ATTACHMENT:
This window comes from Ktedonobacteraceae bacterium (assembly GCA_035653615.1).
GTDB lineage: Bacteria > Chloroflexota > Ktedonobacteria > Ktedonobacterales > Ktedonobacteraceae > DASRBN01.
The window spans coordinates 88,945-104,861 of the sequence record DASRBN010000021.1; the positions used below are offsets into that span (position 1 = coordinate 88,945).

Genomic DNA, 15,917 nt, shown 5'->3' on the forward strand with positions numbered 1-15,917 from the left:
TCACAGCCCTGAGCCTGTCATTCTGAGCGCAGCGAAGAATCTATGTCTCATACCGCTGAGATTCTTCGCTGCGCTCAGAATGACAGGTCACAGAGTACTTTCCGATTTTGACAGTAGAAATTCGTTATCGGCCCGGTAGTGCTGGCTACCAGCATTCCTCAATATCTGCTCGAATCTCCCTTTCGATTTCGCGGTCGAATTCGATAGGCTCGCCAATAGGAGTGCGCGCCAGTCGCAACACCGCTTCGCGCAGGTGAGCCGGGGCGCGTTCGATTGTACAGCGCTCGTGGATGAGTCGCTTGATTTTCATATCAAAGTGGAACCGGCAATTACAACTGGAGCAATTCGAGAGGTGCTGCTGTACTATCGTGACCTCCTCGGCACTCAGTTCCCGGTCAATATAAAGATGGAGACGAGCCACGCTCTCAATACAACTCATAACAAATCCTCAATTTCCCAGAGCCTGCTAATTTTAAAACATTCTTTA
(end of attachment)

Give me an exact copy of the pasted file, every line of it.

This window comes from Ktedonobacteraceae bacterium (assembly GCA_035653615.1).
GTDB lineage: Bacteria > Chloroflexota > Ktedonobacteria > Ktedonobacterales > Ktedonobacteraceae > DASRBN01.
The window spans coordinates 88,945-104,861 of the sequence record DASRBN010000021.1; the positions used below are offsets into that span (position 1 = coordinate 88,945).

Genomic DNA, 15,917 nt, shown 5'->3' on the forward strand with positions numbered 1-15,917 from the left:
TCACAGCCCTGAGCCTGTCATTCTGAGCGCAGCGAAGAATCTATGTCTCATACCGCTGAGATTCTTCGCTGCGCTCAGAATGACAGGTCACAGAGTACTTTCCGATTTTGACAGTAGAAATTCGTTATCGGCCCGGTAGTGCTGGCTACCAGCATTCCTCAATATCTGCTCGAATCTCCCTTTCGATTTCGCGGTCGAATTCGATAGGCTCGCCAATAGGAGTGCGCGCCAGTCGCAACACCGCTTCGCGCAGGTGAGCCGGGGCGCGTTCGATTGTACAGCGCTCGTGGATGAGTCGCTTGATTTTCATATCAAAGTGGAACCGGCAATTACAACTGGAGCAATTCGAGAGGTGCTGCTGTACTATCGTGACCTCCTCGGCACTCAGTTCCCGGTCAATATAAAGATGGAGACGAGCCACGCTCTCAATACAACTCATAACAAATCCTCAATTTCCCAGAGCCTGCTAATTTTAAAACATTCTTTA